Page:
How to choose a contraceptive

Right for them personally. So, if you already have a strong preference, a doctor will try to go along with your personal wishes – unless he can see a good medical reason why not.

The potential health risks are always something your doctor has to take into account. Before prescribing the Pill, for example, he will take a medical history and examine you- because high blood pressure, liver disease or a history of thrombosis would mean the Pill is not advisable. If you request an IUD (’coil’) but have very heavy periods, the doctor may advise against this method, as it may increase the blood loss.

Of course, it may not be as clear cut as that. With the Pill there are some ‘marginal’ medical factors such as migraine, epilepsy, being over-weight or in the 35-plus age group (especially if you are a smoker); these can lead the doctor to say an alternative to the Pill would be preferable. But he may well still prescribe it if you insist it is the most convenient method – perhaps with the proviso of more frequent check-ups. The doctor here is really making sure you understand the possible risks of problems. (Detailed discussion of side effects and medical considerations will be covered in separate articles on each method).

If you’re less sure about the type of contraception you want, or perhaps want to change to another method, the doctor will be able to discuss with you the pros and cons of different contraceptives. Don’t be afraid to bring up vour feelings about a particular method, even ir you think perhaps they sound trivial. If you don’t want to have a cap because you think it’s a real nuisance to put it in before you have sex – then say so; if you’re worried about the Pill making you put on weight or giving you varicose veins, then discuss it.

There is no point in having a contraceptive you dislike or that makes you feel anxious; in many cases the doctor will be able to reassure you about a particular worry. Most family doctors are very helpful when it comes to contraception, but remember there are alternatives – specialist family planning and birth control clinics-where you can go for advice and contraceptive supplies.

How does a husband’s or boyfriend’s opinion count as far as contraception is concerned? In a regular relationship, it should certainly concern both partners that they can make love without fear of an unwanted pregnancy. Often it’s a case of discussing it together, then the woman coming along to a doctor or clinic. But if a man wants to know more about any of the methods available, the doctor will be happy to see the couple together, although some men are a bit daunted by the predominantly female clientele in the waiting room at a clinic.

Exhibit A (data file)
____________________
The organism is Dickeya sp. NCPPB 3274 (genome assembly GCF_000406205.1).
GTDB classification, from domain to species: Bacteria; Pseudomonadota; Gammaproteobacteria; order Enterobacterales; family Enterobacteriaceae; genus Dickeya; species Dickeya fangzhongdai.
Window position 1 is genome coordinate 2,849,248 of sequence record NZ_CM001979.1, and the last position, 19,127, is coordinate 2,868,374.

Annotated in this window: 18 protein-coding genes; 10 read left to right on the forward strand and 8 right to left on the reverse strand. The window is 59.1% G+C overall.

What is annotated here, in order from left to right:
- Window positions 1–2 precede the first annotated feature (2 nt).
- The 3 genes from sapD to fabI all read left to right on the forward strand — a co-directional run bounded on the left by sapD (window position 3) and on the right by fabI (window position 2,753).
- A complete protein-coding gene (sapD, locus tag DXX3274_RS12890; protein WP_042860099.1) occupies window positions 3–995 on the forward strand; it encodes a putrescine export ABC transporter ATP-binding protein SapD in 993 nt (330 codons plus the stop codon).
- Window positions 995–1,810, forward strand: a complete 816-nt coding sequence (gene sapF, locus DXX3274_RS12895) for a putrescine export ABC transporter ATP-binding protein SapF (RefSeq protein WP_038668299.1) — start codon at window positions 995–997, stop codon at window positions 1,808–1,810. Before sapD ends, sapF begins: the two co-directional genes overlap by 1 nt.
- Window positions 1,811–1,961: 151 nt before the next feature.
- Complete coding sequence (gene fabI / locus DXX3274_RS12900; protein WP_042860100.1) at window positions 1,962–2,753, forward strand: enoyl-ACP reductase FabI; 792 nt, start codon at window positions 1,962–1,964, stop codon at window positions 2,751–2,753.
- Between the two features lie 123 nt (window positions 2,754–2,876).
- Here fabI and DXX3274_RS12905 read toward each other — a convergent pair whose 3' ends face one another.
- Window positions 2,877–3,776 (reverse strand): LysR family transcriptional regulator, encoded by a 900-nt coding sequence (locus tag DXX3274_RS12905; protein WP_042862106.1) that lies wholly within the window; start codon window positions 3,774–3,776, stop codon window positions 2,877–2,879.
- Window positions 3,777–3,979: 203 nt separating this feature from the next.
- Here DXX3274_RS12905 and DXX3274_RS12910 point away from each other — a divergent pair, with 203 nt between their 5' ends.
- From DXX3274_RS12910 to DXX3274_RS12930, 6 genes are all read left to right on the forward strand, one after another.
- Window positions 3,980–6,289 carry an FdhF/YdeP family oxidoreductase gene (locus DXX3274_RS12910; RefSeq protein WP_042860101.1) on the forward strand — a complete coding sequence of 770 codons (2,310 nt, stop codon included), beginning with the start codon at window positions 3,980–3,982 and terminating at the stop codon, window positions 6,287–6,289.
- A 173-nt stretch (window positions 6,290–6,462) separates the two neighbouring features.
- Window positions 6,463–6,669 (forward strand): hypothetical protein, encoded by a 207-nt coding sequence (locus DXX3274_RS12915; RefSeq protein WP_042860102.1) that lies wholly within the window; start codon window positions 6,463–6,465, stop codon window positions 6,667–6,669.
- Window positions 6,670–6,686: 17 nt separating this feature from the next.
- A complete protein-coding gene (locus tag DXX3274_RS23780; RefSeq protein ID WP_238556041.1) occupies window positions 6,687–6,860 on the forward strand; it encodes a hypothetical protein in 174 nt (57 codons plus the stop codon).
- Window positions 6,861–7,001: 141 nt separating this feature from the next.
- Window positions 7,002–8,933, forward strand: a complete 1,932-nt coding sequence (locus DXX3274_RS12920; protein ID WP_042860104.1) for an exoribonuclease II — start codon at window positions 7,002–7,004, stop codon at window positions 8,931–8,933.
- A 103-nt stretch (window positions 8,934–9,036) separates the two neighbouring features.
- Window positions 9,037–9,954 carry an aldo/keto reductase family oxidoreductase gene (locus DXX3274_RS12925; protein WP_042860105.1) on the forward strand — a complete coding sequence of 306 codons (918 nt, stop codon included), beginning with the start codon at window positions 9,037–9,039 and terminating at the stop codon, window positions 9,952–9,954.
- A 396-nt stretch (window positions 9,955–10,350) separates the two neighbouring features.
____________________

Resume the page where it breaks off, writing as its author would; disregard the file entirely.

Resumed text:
Sometimes a couple’s attitudes towards having children diverge a lot, which can make contra-ception and sex in general an area of conflict. If a man wants more children but the wife refuses to embark on another pregnancy, then it may be a question of a wife reluctantly seeking contraception. She really wants another baby, but her husband is insisting the he doesn’t want, or can’t afford, another child.

This kind of conflict about contraception can have a real effect on a couple’s sexual feelings. Some women who blame the Pill for the fact that they have ‘gone off sex’ are actually reacting to the fact that it is so They enjoy the risk of conception as part of the experience of sex or perhaps, despite practical considerations, deep down would like a child.

If this is causing sexual problems, perhaps the most important thing is for the couple actually to acknowledge their feelings and manage to talk through the difficulty with their doctor. But, besides this increased understanding, a change of contraceptive method may help too. If a woman feels sex is futile without chance of conception, she may feel happier even with the very slightly increased risk associated with an IUD, while an anxious husband can still be reassured that she is continuing to use a reasonable contraceptive.